Say you have a whip with red, black, green, and white wires. Three hot conductors are needed. Does it satisfy national code if you use the green wire as a hot connection and label both ends as "HOT" using electrical tape?

  • Is this "whip" a flexible conduit with conductors in it, or a flexible cable? Mar 14, 2021 at 0:46
  • 1
    Flexible conduit.
    – trw
    Mar 14, 2021 at 0:50

2 Answers 2


Absolutely not, for 2 reasons.

  • You need the ground for ground! That metallic jacket is NOT a suitable ground, that's why there's a ground wire.

  • You are not allowed to re-mark wires that are smaller than 4 AWG (which is huge) with the solitary exception of "marking white to a hot if it's in cable".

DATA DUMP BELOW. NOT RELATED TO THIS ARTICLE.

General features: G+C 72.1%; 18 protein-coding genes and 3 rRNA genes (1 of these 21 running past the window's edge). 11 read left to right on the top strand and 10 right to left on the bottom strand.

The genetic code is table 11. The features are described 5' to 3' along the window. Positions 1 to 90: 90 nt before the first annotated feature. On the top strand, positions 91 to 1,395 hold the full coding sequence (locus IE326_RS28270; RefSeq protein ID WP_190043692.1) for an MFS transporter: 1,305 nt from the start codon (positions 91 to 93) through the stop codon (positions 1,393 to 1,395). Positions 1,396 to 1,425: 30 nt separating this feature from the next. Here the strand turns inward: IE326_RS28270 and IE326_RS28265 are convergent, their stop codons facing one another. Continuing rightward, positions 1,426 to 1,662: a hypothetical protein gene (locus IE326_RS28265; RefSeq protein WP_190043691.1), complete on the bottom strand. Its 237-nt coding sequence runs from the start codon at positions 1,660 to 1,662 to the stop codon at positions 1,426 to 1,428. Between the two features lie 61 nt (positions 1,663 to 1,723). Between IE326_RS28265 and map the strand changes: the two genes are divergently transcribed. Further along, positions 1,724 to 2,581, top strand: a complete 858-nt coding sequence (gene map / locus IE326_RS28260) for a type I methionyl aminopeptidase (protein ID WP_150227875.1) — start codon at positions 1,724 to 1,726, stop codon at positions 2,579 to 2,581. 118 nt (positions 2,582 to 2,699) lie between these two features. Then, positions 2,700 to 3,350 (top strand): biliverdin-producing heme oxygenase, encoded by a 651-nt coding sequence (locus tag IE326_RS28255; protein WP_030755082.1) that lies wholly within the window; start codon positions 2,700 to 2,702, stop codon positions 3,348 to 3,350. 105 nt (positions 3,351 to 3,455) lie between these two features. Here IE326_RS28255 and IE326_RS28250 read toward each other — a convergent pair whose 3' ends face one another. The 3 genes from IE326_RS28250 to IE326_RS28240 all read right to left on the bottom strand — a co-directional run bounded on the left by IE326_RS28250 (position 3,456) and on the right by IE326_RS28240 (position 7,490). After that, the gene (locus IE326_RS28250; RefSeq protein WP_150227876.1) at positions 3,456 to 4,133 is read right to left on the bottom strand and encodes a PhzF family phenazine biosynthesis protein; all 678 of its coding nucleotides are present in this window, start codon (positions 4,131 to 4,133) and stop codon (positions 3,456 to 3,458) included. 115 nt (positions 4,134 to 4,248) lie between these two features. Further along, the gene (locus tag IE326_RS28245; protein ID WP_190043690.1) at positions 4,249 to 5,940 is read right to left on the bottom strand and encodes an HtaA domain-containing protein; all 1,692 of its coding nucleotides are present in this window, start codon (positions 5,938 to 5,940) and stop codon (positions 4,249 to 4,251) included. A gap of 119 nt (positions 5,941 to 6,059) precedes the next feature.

What you should do is instead, run flexible metallic conduit (FMC) and run the individual THHN wires that you need for your application.


No, it doesn't

NEC 250.119 prohibits any green, green/yellow striped, or bare wire from being used as a hot, save for a couple of exceptions that have to do with green SPT-2 cordage and the use of green hot conductors to feed the greens on traffic signal heads.

However, there likely is a way out

Since your whip is based on flexible conduit, though, there should be plenty of room inside there for another THHN of the appropriate gauge. As a result, you can simply install the whip and then pull a blue (or whatever color other than green, white, or grey) THHN wire through it to add that extra hot conductor.

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